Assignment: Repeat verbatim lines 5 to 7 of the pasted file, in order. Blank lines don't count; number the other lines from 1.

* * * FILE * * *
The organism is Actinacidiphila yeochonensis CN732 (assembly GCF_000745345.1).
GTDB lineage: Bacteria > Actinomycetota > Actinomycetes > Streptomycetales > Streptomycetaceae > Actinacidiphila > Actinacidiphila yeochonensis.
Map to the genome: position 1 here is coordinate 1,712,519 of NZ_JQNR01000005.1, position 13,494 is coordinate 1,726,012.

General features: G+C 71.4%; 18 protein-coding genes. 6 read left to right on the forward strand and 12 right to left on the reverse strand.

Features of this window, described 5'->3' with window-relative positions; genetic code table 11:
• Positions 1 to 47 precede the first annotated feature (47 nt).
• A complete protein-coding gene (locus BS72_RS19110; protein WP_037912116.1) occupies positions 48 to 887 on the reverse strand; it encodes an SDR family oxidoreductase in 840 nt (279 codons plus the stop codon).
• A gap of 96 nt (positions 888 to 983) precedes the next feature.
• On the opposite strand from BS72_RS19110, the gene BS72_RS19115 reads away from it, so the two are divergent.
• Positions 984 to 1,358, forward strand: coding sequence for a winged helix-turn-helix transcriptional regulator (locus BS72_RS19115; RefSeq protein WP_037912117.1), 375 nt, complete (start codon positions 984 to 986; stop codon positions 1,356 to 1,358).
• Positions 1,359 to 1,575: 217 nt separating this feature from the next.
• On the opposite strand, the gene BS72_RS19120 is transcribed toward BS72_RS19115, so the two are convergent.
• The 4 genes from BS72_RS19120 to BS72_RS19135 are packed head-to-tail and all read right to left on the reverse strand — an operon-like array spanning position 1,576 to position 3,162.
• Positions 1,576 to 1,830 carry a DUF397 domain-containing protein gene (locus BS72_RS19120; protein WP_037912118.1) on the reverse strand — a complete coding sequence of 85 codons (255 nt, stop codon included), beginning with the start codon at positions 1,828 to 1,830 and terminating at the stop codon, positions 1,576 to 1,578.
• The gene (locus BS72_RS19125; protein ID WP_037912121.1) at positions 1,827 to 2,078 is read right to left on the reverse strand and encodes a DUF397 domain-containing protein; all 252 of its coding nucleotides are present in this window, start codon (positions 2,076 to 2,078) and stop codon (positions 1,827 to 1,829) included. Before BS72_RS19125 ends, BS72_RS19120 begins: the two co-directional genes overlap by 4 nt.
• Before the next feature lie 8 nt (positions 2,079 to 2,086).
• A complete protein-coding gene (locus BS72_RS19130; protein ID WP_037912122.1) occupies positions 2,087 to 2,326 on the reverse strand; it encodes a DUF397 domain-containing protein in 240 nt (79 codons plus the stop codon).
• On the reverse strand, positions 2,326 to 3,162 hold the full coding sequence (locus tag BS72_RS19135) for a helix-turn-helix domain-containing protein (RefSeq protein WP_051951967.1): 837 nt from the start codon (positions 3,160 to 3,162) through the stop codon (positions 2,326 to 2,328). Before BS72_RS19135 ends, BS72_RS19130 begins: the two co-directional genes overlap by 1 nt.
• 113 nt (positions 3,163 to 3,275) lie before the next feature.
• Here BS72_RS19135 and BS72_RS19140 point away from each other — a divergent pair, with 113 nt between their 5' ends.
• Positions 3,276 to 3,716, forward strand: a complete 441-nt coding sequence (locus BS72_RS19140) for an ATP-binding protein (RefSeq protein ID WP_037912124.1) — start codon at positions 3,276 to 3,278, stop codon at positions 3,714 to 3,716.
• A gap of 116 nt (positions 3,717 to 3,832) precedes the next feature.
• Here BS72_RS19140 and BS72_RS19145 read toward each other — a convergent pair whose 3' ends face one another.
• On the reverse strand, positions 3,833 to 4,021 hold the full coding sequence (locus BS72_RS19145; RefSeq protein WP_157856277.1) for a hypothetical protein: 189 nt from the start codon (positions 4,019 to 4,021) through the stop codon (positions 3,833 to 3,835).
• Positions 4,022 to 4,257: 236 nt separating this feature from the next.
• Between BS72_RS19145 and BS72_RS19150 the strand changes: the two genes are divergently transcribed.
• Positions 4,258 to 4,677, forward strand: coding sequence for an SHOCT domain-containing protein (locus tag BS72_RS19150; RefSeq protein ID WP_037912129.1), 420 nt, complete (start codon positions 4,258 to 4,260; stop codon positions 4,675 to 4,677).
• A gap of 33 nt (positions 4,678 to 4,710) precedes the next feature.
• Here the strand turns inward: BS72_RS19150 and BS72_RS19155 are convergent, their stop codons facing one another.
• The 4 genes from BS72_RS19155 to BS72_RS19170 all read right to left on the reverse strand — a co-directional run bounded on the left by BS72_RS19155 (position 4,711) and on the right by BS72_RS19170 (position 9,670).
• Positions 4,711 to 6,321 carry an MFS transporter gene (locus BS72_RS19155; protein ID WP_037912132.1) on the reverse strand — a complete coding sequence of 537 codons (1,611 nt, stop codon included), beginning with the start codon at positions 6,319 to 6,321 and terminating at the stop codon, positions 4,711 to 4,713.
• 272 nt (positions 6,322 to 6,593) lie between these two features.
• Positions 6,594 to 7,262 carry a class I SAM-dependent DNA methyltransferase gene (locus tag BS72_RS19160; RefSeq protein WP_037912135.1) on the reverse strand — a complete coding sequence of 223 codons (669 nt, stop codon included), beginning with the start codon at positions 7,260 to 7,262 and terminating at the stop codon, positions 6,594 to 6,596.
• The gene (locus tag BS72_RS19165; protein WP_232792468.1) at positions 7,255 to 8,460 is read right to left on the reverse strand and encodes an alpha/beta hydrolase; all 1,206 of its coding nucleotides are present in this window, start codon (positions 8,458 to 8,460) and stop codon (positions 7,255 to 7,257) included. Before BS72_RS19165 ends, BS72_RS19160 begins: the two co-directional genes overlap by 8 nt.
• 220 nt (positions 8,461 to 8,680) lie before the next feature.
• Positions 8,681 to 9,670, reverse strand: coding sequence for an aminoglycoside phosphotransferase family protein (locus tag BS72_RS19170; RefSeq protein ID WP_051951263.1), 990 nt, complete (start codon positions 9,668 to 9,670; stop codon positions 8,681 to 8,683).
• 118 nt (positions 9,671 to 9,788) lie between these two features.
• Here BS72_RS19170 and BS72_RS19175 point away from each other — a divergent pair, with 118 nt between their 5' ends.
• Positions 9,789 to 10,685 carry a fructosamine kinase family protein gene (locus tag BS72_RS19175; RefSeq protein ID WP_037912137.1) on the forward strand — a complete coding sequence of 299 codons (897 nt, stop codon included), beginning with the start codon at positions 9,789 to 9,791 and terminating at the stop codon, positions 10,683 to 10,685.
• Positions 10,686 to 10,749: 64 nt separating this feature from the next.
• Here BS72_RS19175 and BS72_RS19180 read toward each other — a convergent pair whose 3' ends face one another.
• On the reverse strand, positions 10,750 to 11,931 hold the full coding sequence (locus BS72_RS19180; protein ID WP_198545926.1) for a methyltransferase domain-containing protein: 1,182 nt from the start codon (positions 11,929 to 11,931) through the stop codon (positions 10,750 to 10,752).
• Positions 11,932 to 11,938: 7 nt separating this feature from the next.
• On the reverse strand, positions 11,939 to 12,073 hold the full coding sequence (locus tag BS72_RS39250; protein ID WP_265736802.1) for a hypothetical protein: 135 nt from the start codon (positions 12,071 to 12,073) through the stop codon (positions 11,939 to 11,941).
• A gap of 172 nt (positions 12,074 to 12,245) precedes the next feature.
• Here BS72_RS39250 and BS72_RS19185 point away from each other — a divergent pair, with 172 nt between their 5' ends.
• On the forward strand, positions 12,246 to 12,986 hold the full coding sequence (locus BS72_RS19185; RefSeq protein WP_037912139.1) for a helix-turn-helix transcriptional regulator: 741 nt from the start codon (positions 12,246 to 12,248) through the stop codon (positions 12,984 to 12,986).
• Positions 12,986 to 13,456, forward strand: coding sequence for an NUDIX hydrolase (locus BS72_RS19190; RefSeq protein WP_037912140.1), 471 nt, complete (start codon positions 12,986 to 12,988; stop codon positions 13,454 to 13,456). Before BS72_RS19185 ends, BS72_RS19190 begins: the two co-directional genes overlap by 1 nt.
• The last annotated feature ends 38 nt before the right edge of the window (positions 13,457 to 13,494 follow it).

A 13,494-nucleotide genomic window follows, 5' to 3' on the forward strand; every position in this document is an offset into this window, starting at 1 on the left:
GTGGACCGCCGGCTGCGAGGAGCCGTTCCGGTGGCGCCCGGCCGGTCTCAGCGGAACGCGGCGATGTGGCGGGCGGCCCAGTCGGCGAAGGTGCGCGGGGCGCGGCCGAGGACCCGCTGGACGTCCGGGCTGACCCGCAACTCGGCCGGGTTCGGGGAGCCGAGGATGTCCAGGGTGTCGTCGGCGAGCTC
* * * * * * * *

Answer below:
Features of this window, described 5'->3' with window-relative positions; genetic code table 11:
• Positions 1 to 47 precede the first annotated feature (47 nt).
• A complete protein-coding gene (locus BS72_RS19110; protein WP_037912116.1) occupies positions 48 to 887 on the reverse strand; it encodes an SDR family oxidoreductase in 840 nt (279 codons plus the stop codon).